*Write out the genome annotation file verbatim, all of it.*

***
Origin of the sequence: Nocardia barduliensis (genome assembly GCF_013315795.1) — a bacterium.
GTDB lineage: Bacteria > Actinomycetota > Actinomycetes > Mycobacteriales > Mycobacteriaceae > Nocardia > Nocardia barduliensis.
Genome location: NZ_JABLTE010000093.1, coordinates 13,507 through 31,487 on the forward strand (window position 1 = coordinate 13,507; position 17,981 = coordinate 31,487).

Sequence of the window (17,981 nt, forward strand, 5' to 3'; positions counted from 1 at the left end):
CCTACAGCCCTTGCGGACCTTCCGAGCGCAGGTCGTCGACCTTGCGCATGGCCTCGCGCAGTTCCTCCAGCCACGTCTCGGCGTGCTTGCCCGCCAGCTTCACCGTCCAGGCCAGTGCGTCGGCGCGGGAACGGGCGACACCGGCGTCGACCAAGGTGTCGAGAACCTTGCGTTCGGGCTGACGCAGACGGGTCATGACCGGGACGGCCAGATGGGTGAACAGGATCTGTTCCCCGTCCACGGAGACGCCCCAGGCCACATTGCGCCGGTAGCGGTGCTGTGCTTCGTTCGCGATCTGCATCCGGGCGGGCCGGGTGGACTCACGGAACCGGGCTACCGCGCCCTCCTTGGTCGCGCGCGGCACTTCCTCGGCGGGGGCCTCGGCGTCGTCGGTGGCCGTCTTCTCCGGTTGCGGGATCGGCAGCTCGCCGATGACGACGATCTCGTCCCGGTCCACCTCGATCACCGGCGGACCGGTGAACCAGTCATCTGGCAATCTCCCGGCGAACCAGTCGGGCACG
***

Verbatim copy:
Origin of the sequence: Nocardia barduliensis (genome assembly GCF_013315795.1) — a bacterium.
GTDB lineage: Bacteria > Actinomycetota > Actinomycetes > Mycobacteriales > Mycobacteriaceae > Nocardia > Nocardia barduliensis.
Genome location: NZ_JABLTE010000093.1, coordinates 13,507 through 31,487 on the forward strand (window position 1 = coordinate 13,507; position 17,981 = coordinate 31,487).

Sequence of the window (17,981 nt, forward strand, 5' to 3'; positions counted from 1 at the left end):
CCTACAGCCCTTGCGGACCTTCCGAGCGCAGGTCGTCGACCTTGCGCATGGCCTCGCGCAGTTCCTCCAGCCACGTCTCGGCGTGCTTGCCCGCCAGCTTCACCGTCCAGGCCAGTGCGTCGGCGCGGGAACGGGCGACACCGGCGTCGACCAAGGTGTCGAGAACCTTGCGTTCGGGCTGACGCAGACGGGTCATGACCGGGACGGCCAGATGGGTGAACAGGATCTGTTCCCCGTCCACGGAGACGCCCCAGGCCACATTGCGCCGGTAGCGGTGCTGTGCTTCGTTCGCGATCTGCATCCGGGCGGGCCGGGTGGACTCACGGAACCGGGCTACCGCGCCCTCCTTGGTCGCGCGCGGCACTTCCTCGGCGGGGGCCTCGGCGTCGTCGGTGGCCGTCTTCTCCGGTTGCGGGATCGGCAGCTCGCCGATGACGACGATCTCGTCCCGGTCCACCTCGATCACCGGCGGACCGGTGAACCAGTCATCTGGCAATCTCCCGGCGAACCAGTCGGGCACG